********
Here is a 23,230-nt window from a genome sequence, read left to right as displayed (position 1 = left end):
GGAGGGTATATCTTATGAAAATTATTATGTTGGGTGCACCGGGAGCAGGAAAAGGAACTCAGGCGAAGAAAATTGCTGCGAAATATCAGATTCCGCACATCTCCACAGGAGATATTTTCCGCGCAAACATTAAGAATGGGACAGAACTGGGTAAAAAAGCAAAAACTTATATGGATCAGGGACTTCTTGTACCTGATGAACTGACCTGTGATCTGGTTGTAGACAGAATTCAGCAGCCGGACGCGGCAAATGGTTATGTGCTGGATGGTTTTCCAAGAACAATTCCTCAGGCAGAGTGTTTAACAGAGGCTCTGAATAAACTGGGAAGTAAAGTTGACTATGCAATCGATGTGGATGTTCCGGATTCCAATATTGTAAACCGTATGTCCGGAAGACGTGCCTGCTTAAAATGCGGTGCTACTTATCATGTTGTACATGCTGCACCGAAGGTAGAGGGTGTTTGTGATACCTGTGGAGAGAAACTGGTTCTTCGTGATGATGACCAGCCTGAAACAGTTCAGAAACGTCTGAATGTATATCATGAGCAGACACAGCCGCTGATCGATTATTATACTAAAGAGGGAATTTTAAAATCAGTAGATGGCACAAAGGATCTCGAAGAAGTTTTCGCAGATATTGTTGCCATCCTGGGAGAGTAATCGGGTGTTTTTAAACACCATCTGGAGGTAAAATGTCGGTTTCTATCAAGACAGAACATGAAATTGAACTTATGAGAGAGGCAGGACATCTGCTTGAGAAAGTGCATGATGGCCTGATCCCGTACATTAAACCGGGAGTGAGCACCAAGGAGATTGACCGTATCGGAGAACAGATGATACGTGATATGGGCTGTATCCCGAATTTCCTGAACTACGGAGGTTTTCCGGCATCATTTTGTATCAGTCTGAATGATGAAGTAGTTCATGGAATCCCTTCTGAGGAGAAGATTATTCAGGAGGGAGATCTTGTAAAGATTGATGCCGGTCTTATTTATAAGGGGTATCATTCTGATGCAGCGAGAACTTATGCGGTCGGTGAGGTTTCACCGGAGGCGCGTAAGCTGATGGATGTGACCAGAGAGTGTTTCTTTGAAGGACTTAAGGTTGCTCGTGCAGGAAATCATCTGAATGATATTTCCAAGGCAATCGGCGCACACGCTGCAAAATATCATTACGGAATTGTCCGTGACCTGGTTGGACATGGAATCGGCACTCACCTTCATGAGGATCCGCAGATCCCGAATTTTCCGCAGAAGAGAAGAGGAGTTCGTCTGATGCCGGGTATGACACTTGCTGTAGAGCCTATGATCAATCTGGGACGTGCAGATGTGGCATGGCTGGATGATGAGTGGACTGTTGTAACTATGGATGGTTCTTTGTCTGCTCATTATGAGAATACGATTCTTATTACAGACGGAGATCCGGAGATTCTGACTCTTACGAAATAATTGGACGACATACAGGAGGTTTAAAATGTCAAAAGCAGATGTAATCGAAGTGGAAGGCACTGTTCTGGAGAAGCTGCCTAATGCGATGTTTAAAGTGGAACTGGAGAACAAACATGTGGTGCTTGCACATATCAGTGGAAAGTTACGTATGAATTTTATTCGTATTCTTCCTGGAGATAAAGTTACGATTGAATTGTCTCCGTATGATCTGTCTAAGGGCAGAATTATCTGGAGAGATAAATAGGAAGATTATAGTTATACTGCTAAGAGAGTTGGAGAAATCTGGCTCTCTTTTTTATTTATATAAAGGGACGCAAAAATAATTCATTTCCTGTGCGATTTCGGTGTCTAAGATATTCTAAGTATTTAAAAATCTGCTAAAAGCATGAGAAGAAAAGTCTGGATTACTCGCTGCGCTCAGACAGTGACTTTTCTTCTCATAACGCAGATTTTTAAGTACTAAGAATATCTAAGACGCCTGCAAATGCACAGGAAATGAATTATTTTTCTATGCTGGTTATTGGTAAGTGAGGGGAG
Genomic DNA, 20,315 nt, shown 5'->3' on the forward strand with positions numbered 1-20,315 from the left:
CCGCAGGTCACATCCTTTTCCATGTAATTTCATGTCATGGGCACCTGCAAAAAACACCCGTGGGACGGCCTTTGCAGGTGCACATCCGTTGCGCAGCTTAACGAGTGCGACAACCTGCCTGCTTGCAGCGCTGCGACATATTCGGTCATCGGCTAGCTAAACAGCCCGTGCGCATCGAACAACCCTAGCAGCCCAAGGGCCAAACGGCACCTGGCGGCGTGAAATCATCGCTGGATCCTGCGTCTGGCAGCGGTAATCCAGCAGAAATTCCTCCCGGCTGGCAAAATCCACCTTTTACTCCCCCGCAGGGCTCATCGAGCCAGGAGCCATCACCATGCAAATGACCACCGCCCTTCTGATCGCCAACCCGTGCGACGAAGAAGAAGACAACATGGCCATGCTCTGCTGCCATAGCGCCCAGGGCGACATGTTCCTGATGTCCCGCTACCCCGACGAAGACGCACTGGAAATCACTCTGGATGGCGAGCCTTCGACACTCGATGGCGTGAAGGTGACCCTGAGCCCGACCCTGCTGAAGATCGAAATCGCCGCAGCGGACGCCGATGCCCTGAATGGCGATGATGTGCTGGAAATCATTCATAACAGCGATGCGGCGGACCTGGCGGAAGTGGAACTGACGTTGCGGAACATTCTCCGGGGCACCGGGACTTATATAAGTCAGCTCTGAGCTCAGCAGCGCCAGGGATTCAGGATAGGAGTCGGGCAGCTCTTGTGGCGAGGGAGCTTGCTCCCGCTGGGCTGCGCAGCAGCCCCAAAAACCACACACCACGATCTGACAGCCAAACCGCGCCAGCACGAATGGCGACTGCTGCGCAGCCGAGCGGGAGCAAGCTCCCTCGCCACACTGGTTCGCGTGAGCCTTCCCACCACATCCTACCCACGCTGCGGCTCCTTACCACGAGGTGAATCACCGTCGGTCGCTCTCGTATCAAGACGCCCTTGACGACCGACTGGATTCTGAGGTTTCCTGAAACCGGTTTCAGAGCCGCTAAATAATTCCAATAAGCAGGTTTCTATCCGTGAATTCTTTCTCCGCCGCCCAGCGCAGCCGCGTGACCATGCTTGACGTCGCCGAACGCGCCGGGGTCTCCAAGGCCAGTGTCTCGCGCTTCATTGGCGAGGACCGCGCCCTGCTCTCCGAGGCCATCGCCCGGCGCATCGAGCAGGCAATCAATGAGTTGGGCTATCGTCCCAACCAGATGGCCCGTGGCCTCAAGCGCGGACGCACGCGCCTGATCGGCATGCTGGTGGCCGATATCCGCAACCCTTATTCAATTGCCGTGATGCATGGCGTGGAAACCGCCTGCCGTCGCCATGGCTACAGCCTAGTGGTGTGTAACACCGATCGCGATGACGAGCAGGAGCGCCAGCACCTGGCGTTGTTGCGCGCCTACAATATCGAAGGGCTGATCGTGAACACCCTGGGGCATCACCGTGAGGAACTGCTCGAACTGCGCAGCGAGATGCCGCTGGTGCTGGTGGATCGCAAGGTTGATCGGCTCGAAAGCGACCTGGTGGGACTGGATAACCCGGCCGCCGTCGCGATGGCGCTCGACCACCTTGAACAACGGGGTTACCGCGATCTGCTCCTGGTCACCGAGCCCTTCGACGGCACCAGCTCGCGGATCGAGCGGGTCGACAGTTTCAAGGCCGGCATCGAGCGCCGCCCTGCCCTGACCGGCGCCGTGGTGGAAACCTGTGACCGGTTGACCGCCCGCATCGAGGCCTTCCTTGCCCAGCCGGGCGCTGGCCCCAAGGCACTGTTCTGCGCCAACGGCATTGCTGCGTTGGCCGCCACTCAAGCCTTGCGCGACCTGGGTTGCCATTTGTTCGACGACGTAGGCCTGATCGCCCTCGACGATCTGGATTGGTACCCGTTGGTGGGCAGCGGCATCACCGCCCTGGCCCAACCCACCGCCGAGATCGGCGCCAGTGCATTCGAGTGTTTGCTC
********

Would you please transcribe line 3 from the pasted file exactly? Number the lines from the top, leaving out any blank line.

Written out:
Genomic DNA, 20,315 nt, shown 5'->3' on the forward strand with positions numbered 1-20,315 from the left: